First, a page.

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J Alzheimers Dis. 2002 Dec;4(6):487-96.

The glucagon-like peptides: a new genre in therapeutic targets for intervention in Alzheimer's disease.

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Laboratory of Neuroscience, Section of Drug Design & Development, Gerontology Research Center, National Institute on Aging, National Institutes of Health, 5600 Nathan Shock Drive, Baltimore, MD 21224, USA.


Glucagon-like peptide-1 (7-36)-amide (GLP-1) is an insulinotropic hormone, secreted from the enteroendocrine L cells of the intestinal tract in response to nutrient ingestion. It enhances pancreatic islet beta-cell proliferation and glucose-dependent insulin secretion, and lowers blood glucose in patients with type 2 diabetes mellitus. GLP-1 receptors, which are coupled to the cyclic AMP second messenger pathway, are expressed throughout the brains of rodents and humans. The chemoarchitecture of receptor distribution in the brain correlates well with a central role for GLP-1 in the regulation of food intake and response to aversive stress. We have recently reported that GLP-1 and several longer acting analogs that bind at the GLP-1 receptor, possess neurotrophic properties, and offer protection against glutamate-induced apoptosis and oxidative injury in cultured neuronal cells. Furthermore, GLP-1 can modify processing of the amyloid beta- protein precursor in cell culture and dose-dependently reduces amyloid beta-peptide levels in the brain in vivo. As such, this review discusses the known role of GLP-1 within the central nervous system, and considers the potential of GLP-1 and analogs as novel therapeutic targets for intervention in Alzheimer's disease (AD) and potentially other central and peripheral neurodegenerative conditions.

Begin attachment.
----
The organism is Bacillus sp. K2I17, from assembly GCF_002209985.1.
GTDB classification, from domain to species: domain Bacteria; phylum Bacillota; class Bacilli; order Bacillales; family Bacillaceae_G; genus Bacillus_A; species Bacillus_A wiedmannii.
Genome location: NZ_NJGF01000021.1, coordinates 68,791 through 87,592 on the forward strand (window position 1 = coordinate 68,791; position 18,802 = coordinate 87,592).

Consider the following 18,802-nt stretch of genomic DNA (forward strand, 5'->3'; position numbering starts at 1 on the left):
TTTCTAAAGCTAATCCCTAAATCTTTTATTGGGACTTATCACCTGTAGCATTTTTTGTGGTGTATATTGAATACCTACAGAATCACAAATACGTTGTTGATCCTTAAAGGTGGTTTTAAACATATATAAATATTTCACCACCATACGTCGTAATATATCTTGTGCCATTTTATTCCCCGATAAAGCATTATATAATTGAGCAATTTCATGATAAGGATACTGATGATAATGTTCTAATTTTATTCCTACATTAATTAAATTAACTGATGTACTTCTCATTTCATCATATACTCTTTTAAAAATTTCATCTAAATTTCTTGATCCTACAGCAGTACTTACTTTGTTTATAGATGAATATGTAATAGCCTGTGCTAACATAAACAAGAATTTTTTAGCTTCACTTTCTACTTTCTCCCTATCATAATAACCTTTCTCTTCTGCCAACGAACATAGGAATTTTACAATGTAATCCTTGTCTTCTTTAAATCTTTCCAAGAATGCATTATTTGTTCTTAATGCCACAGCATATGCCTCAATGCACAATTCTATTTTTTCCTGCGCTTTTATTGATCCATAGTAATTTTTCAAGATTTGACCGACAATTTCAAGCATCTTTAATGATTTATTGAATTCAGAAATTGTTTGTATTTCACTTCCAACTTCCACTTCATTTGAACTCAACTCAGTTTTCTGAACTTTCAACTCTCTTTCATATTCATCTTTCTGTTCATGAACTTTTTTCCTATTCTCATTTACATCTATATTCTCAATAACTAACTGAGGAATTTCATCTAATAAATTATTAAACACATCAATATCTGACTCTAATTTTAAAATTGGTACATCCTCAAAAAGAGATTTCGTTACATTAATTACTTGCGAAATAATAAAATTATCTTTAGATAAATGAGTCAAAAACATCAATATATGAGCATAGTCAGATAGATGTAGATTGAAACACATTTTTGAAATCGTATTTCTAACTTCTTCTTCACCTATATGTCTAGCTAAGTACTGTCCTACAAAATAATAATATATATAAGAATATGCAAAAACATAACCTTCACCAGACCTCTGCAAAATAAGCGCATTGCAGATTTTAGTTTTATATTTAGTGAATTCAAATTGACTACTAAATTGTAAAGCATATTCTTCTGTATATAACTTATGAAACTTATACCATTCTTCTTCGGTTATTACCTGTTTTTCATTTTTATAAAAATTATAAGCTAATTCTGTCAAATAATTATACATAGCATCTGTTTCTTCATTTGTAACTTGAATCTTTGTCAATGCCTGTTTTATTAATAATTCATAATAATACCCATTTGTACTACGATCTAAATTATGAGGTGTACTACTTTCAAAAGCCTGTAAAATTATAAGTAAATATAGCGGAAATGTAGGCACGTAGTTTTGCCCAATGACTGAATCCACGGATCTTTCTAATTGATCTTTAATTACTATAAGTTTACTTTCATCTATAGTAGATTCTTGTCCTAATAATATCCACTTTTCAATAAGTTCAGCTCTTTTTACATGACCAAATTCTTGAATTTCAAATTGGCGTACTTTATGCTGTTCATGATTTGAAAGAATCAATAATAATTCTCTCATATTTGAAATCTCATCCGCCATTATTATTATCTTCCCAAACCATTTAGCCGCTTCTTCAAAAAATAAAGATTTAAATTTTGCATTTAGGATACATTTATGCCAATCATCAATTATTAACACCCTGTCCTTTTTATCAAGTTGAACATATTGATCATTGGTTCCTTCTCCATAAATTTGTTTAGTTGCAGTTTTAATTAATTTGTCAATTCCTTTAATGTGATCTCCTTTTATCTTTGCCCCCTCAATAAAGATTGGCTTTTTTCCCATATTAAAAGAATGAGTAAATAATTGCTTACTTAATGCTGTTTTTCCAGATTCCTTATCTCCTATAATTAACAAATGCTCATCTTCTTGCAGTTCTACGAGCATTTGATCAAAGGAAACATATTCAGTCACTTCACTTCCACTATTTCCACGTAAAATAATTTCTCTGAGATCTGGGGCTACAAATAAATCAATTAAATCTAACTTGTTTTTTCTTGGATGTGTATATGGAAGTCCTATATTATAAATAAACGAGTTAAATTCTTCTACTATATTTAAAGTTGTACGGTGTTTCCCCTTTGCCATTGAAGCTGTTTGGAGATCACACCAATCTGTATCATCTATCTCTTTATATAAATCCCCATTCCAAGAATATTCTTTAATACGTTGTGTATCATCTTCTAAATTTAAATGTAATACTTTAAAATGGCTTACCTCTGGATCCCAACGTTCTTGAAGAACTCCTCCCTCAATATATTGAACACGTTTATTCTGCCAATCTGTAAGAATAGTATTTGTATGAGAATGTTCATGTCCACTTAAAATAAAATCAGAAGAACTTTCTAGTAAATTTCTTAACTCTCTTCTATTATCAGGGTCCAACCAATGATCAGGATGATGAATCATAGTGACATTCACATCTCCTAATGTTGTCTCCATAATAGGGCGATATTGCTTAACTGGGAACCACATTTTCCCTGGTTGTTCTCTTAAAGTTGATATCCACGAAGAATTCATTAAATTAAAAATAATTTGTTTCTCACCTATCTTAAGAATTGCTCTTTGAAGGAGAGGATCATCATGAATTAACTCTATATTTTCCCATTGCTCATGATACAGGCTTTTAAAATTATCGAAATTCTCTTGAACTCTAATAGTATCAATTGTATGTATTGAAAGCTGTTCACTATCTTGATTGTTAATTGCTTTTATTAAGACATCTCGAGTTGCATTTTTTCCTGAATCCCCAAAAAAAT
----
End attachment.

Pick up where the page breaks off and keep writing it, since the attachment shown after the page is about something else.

[Indexed for MEDLINE]

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